Veritas occasionally draws attention to letters written to all Zimbabweans by the Churches. The Zimbabwe Catholic Bishops Conference brings together all the Catholic bishops in Zimbabwe, including the retired ones. Certain passages are sure to be of general interest for all Zimbabweans of goodwill, whatever their religious persuasion. The complete Pastoral Letter is available on the Veritas website [link].
From the Pastoral Letter
Let us be conscious of the important realities in our world. The Covid-19 pandemic has proven to be much more than a health crisis as it has had a devastating effect on the socio-economic, spiritual and political cohesion of nations. The world is also experiencing many wars and conflicts. The United Nations Secretary-General Antonio Guterres says that one-quarter of humanity, 2 billion people, are living in conflict areas today and the world is facing the highest number of violent conflicts since World War II. Countries such as Ethiopia, South Sudan, DRC, Palestine, Afghanistan and Syria have become synonymous with bloodshed. The international peace and order appears to be under serious threat with the war in Ukraine.
In Zimbabwe, is the growing political volatility brought about by the impending 2023 general elections. These elections are already being preceded by political intolerance, violence and bloodshed. What has exacerbated our situation is the economic instability of the country which has brought with it instability in the financial market resulting in continuous increases in prices of basic commodities leaving them beyond the reach of the poor.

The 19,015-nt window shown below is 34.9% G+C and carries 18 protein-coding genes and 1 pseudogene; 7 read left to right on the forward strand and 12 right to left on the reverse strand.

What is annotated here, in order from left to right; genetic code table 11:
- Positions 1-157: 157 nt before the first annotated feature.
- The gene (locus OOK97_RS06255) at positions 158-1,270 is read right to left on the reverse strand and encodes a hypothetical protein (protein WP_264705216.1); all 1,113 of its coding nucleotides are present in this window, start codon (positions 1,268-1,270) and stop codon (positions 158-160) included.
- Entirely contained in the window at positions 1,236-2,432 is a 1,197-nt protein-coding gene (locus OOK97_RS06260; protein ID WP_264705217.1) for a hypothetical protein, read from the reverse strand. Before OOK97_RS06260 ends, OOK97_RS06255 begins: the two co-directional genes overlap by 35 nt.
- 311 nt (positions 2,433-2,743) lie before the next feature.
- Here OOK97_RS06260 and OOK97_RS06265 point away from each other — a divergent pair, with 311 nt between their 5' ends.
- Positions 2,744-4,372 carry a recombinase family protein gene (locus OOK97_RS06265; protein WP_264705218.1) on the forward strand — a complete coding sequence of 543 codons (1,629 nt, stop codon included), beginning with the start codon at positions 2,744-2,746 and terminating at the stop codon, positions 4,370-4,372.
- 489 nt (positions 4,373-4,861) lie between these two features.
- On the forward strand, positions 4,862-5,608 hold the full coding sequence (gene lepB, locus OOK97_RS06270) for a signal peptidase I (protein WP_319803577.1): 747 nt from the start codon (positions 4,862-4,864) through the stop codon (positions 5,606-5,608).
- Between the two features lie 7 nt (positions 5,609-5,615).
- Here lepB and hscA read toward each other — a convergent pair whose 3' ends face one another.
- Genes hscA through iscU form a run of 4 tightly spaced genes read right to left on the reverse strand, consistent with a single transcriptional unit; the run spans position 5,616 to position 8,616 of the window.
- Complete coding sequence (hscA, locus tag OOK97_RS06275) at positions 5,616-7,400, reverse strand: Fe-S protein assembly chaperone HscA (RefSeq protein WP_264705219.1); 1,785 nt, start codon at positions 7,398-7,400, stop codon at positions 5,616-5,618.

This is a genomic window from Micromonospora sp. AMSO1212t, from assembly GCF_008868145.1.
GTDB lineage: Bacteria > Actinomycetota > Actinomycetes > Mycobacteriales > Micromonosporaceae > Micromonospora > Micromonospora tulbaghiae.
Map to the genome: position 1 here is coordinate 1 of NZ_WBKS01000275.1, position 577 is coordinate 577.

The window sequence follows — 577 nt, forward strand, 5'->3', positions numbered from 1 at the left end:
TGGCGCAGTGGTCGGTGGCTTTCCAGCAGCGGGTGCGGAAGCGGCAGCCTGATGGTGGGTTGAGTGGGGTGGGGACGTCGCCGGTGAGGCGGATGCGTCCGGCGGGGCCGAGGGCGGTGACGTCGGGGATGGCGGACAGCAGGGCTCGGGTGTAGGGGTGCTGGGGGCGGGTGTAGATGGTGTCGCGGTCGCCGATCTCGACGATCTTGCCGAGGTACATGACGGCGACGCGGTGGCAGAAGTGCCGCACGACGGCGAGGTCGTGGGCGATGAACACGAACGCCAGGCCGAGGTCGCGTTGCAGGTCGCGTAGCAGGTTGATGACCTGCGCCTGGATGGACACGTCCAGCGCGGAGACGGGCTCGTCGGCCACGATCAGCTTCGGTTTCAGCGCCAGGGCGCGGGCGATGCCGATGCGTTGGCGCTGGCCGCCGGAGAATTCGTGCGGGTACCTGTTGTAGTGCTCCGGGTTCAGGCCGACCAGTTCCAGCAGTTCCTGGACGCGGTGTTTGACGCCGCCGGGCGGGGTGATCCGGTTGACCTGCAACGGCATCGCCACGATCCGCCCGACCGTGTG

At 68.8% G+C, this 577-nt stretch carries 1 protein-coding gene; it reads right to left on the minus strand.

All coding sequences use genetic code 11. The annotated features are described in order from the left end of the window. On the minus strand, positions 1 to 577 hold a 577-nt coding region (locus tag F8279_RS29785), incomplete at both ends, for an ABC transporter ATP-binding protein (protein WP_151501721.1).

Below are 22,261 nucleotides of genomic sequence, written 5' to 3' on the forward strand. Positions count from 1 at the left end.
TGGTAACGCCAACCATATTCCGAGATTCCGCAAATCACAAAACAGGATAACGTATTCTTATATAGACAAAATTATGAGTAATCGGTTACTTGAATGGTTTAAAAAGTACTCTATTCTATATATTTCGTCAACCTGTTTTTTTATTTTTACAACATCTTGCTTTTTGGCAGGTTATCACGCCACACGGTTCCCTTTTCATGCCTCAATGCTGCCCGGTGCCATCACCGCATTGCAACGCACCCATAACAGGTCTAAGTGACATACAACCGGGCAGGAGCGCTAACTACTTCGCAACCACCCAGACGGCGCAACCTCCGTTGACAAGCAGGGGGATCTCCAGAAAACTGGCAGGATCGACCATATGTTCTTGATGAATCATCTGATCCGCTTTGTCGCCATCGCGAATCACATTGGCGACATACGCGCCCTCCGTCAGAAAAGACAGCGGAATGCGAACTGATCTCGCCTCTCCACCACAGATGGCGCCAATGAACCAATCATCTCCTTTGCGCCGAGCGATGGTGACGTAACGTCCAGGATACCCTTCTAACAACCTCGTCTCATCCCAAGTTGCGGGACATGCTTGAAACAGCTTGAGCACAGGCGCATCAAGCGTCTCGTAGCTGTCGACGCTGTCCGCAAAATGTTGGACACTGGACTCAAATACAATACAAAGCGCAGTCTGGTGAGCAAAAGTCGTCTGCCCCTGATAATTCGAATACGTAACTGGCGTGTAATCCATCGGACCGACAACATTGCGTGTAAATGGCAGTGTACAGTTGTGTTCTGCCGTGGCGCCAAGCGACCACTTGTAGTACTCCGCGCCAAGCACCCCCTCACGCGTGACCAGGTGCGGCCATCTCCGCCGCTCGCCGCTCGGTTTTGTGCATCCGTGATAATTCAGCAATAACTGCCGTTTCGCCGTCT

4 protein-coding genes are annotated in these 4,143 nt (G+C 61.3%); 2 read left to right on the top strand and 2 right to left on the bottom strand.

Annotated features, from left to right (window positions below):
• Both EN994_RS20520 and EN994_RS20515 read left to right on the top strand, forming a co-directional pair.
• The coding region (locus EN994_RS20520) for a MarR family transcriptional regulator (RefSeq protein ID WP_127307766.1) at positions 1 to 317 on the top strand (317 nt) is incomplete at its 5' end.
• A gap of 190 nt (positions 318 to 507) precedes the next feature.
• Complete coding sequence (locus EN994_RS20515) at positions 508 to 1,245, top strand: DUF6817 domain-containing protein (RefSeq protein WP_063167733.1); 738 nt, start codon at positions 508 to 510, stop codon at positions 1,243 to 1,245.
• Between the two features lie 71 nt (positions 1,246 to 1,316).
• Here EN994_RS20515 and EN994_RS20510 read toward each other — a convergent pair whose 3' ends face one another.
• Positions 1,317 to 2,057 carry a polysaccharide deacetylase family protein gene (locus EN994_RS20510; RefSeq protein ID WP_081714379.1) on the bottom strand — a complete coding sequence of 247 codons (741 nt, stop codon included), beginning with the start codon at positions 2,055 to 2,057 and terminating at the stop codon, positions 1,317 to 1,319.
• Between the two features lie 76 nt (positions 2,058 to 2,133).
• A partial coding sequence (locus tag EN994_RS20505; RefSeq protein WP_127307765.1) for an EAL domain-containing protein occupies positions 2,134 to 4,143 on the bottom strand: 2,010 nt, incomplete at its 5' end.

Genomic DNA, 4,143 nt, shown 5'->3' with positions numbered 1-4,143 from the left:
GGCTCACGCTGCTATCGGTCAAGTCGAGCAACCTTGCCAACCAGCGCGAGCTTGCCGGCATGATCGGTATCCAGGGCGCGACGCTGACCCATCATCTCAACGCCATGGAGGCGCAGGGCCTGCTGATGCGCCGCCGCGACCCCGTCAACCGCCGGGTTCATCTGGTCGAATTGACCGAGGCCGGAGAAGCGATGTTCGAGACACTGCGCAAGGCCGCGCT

If, as Catholic social teaching says, the value of policies is assessed by how they impact the poor then one can safely say that our political and economic policies have failed. There is so much dehumanising poverty and despair among our people. In order to overcome our socio-political and economic challenges there is need for a meaningful inclusive dialogue in the country…… we cannot go it alone. No single political party has all the answers hence the importance of listening to each other as we journey together.
An equally important context is that of climate change which has resulted in ever increasing droughts in Zimbabwe. The 2022 crop yield has been very poor resulting in the exposure of the poor to hunger.
The common global challenges we have faced such as the Covid pandemic have increased our awareness of our connectedness and inter-dependence. Besides our connectedness, humanity also appears increasingly shaken and fragmented…..we choose to listen and not just hear the other, we choose to journey together and not alone, we are choosing the way of consensus not dictatorship. This path offers the Church and our politics the opportunity to initiate processes of listening, participation, dialogue and community discernment in view of arriving at the common good and God’s will for us.”
[We call] for an open dialogue within the church and with people from the worlds of economics and science, politics and culture, arts and sport, the media and social initiative. If we want to encounter and help one another as fellow travellers, we have to dialogue. We cannot overstress the benefits of a true and open dialogue. Dialogue entails respectful listening, speaking out openly with respect, coming to know and understand one another as we find common ground. Let us commit ourselves to persistent and courageous dialogue.
As a Church, we renew our commitment to act as genuine peace-builders in our nation. The Church is a credible partner in creating a broad public consensus to guide our country to peace. [We do] not only require a mutual dialogue but ‘prophetic dialogue’. The church not only listens to all but as prophet, the church listens carefully to God, is attentive to people’s cries, anguishes and discerning the signs of the times speak truth to power. There is a serious danger in trying to mute the prophetic voice of the Church. The history of Zimbabwe clearly shows how the Church, guided by values of standing against injustice and corruption and promoting respect for life, promoting the common good and the dignity of the human person has contributed to building a better Zimbabwe. History has taught us that when the Church is controlled by the State, the end is disastrous, the Church ceases to speak out for the weak and oppressed, power is corrupted and freedom is denied.
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